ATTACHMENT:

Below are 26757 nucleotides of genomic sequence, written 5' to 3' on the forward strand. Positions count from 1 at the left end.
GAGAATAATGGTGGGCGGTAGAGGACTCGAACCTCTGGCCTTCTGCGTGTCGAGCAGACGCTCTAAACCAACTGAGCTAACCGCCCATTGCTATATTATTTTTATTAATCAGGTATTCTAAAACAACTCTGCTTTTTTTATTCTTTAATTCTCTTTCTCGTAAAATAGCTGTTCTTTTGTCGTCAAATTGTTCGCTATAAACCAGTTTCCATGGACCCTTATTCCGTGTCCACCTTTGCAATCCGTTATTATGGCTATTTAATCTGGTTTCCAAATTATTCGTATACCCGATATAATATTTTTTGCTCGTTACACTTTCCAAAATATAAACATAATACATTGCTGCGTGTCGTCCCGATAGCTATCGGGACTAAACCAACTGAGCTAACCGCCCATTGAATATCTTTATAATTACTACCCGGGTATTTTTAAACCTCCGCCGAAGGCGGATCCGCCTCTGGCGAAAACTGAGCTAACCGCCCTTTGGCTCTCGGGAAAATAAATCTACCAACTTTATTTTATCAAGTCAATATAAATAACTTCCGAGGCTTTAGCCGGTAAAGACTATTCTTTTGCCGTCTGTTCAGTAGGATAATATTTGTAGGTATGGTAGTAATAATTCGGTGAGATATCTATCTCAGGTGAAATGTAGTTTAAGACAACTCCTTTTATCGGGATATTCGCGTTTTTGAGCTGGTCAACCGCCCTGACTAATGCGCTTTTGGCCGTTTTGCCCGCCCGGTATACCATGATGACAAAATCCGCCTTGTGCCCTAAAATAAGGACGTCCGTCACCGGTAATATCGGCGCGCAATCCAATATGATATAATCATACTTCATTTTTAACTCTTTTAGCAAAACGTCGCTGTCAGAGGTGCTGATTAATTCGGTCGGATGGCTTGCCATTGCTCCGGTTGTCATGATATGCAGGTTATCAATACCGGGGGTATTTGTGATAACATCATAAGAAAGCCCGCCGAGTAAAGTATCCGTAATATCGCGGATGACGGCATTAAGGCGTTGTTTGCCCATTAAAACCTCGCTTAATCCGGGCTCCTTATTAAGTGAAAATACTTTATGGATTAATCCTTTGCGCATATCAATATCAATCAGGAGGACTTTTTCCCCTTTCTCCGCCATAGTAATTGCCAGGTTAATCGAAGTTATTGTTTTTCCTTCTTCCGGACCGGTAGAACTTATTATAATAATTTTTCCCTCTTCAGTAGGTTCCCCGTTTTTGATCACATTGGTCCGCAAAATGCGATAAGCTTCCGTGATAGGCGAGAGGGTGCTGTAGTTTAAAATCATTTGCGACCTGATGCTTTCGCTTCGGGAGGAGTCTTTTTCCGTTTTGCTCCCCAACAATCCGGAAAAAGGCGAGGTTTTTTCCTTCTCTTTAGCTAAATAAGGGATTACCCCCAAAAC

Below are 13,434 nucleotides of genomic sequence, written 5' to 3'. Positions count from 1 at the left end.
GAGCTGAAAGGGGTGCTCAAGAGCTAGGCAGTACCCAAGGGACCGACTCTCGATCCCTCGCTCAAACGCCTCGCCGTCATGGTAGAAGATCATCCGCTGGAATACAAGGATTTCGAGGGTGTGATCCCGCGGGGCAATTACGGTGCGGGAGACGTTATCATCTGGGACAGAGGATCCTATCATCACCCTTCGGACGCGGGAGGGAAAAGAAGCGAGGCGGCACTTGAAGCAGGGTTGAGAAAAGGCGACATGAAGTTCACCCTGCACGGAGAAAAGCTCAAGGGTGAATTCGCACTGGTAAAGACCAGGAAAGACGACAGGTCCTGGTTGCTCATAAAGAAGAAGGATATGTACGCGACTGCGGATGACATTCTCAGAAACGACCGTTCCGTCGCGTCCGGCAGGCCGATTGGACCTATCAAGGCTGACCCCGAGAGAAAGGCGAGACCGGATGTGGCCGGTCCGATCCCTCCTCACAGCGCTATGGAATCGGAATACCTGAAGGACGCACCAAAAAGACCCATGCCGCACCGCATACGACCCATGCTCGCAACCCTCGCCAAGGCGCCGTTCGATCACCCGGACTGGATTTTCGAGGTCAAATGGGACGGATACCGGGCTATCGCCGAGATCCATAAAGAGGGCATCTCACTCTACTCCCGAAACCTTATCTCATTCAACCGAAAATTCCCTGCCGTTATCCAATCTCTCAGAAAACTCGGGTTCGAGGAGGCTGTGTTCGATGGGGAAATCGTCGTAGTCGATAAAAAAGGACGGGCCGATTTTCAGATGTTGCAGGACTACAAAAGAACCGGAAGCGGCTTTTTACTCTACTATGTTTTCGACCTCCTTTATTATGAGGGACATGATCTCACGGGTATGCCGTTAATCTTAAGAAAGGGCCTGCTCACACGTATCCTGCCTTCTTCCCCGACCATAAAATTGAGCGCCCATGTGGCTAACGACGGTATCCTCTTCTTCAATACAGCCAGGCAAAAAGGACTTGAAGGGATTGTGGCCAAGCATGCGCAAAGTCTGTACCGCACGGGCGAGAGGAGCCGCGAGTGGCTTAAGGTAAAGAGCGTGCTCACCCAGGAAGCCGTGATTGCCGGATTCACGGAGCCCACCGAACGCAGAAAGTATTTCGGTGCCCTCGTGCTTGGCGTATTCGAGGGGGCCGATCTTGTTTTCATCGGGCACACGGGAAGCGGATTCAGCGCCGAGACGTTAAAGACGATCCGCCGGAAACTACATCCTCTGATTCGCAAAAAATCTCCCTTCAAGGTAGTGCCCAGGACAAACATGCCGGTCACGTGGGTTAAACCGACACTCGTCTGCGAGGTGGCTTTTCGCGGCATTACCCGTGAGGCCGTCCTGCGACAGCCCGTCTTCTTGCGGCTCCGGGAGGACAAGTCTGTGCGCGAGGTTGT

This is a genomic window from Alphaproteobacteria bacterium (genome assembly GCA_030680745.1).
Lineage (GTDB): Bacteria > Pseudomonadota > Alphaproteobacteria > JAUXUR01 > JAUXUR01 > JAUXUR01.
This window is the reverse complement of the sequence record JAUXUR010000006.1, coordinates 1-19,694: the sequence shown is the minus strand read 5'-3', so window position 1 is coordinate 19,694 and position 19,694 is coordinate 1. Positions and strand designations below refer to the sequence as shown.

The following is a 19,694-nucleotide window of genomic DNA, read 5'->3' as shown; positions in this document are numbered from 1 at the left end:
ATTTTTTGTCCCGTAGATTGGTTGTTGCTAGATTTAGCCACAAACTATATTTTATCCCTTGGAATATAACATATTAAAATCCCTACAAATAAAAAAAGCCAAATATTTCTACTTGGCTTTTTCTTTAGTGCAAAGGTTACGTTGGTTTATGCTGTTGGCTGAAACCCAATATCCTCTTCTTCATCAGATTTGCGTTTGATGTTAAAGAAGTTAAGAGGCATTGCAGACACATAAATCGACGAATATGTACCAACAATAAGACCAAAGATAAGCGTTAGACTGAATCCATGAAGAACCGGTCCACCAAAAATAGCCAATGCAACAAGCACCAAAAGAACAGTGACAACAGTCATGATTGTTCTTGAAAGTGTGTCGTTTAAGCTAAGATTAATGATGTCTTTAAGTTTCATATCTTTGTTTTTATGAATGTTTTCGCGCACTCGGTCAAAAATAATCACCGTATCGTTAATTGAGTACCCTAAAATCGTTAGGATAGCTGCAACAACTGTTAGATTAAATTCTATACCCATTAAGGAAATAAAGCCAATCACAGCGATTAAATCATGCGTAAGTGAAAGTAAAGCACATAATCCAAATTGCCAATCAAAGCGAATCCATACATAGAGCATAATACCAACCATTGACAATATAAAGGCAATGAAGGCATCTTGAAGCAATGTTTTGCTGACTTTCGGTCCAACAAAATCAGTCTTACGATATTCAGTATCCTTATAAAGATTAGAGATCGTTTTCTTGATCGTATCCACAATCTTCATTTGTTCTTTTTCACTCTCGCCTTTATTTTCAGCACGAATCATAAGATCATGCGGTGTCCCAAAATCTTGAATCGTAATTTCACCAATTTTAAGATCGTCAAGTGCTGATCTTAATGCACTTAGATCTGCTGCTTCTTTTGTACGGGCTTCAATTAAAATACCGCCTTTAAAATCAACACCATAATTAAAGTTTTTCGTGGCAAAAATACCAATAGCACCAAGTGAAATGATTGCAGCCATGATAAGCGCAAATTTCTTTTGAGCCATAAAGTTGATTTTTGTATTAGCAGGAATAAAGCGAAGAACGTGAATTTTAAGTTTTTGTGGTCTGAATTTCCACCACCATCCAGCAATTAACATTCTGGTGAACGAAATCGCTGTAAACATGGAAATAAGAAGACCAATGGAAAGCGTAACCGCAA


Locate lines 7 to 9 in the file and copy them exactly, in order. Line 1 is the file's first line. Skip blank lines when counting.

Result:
This window is the reverse complement of the sequence record JAUXUR010000006.1, coordinates 1-19,694: the sequence shown is the minus strand read 5'-3', so window position 1 is coordinate 19,694 and position 19,694 is coordinate 1. Positions and strand designations below refer to the sequence as shown.

The following is a 19,694-nucleotide window of genomic DNA, read 5'->3' as shown; positions in this document are numbered from 1 at the left end:
ATTTTTTGTCCCGTAGATTGGTTGTTGCTAGATTTAGCCACAAACTATATTTTATCCCTTGGAATATAACATATTAAAATCCCTACAAATAAAAAAAGCCAAATATTTCTACTTGGCTTTTTCTTTAGTGCAAAGGTTACGTTGGTTTATGCTGTTGGCTGAAACCCAATATCCTCTTCTTCATCAGATTTGCGTTTGATGTTAAAGAAGTTAAGAGGCATTGCAGACACATAAATCGACGAATATGTACCAACAATAAGACCAAAGATAAGCGTTAGACTGAATCCATGAAGAACCGGTCCACCAAAAATAGCCAATGCAACAAGCACCAAAAGAACAGTGACAACAGTCATGATTGTTCTTGAAAGTGTGTCGTTTAAGCTAAGATTAATGATGTCTTTAAGTTTCATATCTTTGTTTTTATGAATGTTTTCGCGCACTCGGTCAAAAATAATCACCGTATCGTTAATTGAGTACCCTAAAATCGTTAGGATAGCTGCAACAACTGTTAGATTAAATTCTATACCCATTAAGGAAATAAAGCCAATCACAGCGATTAAATCATGCGTAAGTGAAAGTAAAGCACATAATCCAAATTGCCAATCAAAGCGAATCCATACATAGAGCATAATACCAACCATTGACAATATAAAGGCAATGAAGGCATCTTGAAGCAATGTTTTGCTGACTTTCGGTCCAACAAAATCAGTCTTACGATATTCAGTATCCTTATAAAGATTAGAGATCGTTTTCTTGATCGTATCCACAATCTTCATTTGTTCTTTTTCACTCTCGCCTTTATTTTCAGCACGAATCATAAGATCATGCGGTGTCCCAAAATCTTGAATCGTAATTTCACCAATTTTAAGATCGTCAAGTGCTGATCTTAATGCACTTAGATCTGCTGCTTCTTTTGTACGGGCTTCAATTAAAATACCGCCTTTAAAATCAACACCATAATTAAAGTTTTTCGTGGCAAAAATACCAATAGCACCAAGTGAAATGATTGCAGCCATGATAAGCGCAAATTTCTTTTGAGCCATAAAGTTGATTTTTGTATTAGCAGGAATAAAGCGAAGAACGTGAATTTTAAGTTTTTGTGGTCTGAATTTCCACCACCATCCAGCAATTAACATTCTGGTGAACGAAATCGCTGTAAACATGGAAATAAGAAGACCAATGGAAAGCGTAACCGCAA